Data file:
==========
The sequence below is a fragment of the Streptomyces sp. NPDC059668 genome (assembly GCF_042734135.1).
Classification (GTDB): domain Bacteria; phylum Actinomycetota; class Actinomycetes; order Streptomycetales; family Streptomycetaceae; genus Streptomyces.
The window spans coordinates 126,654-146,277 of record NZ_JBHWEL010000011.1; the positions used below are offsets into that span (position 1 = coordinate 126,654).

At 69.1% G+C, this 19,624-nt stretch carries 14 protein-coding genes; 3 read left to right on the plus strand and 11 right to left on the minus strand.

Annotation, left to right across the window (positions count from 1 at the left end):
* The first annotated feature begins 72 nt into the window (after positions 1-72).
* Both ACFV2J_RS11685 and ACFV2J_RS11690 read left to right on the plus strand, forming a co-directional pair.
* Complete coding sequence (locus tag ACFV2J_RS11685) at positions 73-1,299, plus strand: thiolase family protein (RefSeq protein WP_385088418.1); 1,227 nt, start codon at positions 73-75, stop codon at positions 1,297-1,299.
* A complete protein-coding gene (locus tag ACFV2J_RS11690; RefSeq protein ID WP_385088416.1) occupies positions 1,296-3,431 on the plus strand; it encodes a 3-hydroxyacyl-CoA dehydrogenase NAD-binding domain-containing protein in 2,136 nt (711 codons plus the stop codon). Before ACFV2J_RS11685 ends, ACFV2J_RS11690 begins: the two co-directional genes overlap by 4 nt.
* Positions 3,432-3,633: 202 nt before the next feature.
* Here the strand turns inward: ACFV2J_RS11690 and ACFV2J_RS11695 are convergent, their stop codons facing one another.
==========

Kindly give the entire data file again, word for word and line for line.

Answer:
The sequence below is a fragment of the Streptomyces sp. NPDC059668 genome (assembly GCF_042734135.1).
Classification (GTDB): domain Bacteria; phylum Actinomycetota; class Actinomycetes; order Streptomycetales; family Streptomycetaceae; genus Streptomyces.
The window spans coordinates 126,654-146,277 of record NZ_JBHWEL010000011.1; the positions used below are offsets into that span (position 1 = coordinate 126,654).

At 69.1% G+C, this 19,624-nt stretch carries 14 protein-coding genes; 3 read left to right on the plus strand and 11 right to left on the minus strand.

Annotation, left to right across the window (positions count from 1 at the left end):
* The first annotated feature begins 72 nt into the window (after positions 1-72).
* Both ACFV2J_RS11685 and ACFV2J_RS11690 read left to right on the plus strand, forming a co-directional pair.
* Complete coding sequence (locus tag ACFV2J_RS11685) at positions 73-1,299, plus strand: thiolase family protein (RefSeq protein WP_385088418.1); 1,227 nt, start codon at positions 73-75, stop codon at positions 1,297-1,299.
* A complete protein-coding gene (locus tag ACFV2J_RS11690; RefSeq protein ID WP_385088416.1) occupies positions 1,296-3,431 on the plus strand; it encodes a 3-hydroxyacyl-CoA dehydrogenase NAD-binding domain-containing protein in 2,136 nt (711 codons plus the stop codon). Before ACFV2J_RS11685 ends, ACFV2J_RS11690 begins: the two co-directional genes overlap by 4 nt.
* Positions 3,432-3,633: 202 nt before the next feature.
* Here the strand turns inward: ACFV2J_RS11690 and ACFV2J_RS11695 are convergent, their stop codons facing one another.